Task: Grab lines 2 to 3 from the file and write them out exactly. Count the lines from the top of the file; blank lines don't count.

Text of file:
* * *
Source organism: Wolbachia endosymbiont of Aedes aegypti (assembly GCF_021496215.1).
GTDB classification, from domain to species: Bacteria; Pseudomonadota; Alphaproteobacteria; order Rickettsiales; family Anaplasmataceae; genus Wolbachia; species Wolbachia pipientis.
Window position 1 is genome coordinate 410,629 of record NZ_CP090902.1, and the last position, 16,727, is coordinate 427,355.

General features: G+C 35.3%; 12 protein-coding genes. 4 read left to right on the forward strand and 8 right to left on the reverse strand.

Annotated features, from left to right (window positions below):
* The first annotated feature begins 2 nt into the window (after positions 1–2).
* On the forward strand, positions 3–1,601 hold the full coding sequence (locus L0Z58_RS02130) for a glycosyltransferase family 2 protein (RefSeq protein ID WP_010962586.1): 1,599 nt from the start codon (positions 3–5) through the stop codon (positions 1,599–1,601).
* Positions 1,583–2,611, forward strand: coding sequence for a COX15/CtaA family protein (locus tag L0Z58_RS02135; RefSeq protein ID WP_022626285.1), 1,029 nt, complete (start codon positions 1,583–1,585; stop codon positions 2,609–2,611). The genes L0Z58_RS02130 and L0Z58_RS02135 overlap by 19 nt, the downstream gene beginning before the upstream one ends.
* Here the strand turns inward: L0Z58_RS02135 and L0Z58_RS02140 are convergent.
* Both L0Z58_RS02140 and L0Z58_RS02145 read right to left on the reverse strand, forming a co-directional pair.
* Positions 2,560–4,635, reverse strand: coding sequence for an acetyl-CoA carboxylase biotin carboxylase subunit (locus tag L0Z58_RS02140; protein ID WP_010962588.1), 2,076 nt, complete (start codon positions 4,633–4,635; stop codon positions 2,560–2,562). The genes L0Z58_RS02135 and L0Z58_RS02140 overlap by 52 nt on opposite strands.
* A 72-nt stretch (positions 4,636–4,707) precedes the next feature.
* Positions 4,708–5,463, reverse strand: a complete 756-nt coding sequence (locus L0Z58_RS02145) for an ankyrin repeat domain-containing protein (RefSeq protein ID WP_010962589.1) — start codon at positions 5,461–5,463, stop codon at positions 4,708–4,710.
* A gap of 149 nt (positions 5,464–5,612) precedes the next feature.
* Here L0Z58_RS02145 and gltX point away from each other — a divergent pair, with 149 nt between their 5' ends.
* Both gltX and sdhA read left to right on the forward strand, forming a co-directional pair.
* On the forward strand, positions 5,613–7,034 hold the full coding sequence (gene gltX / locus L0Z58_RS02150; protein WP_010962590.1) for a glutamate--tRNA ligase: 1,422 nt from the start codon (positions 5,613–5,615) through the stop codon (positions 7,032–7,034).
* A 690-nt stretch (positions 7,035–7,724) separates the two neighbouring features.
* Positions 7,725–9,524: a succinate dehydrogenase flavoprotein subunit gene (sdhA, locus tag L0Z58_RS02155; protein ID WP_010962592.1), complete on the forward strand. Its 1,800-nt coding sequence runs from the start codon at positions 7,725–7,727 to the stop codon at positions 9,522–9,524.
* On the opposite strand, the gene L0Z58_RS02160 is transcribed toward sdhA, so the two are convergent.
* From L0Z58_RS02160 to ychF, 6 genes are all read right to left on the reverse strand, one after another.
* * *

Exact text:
GTDB classification, from domain to species: Bacteria; Pseudomonadota; Alphaproteobacteria; order Rickettsiales; family Anaplasmataceae; genus Wolbachia; species Wolbachia pipientis.
Window position 1 is genome coordinate 410,629 of record NZ_CP090902.1, and the last position, 16,727, is coordinate 427,355.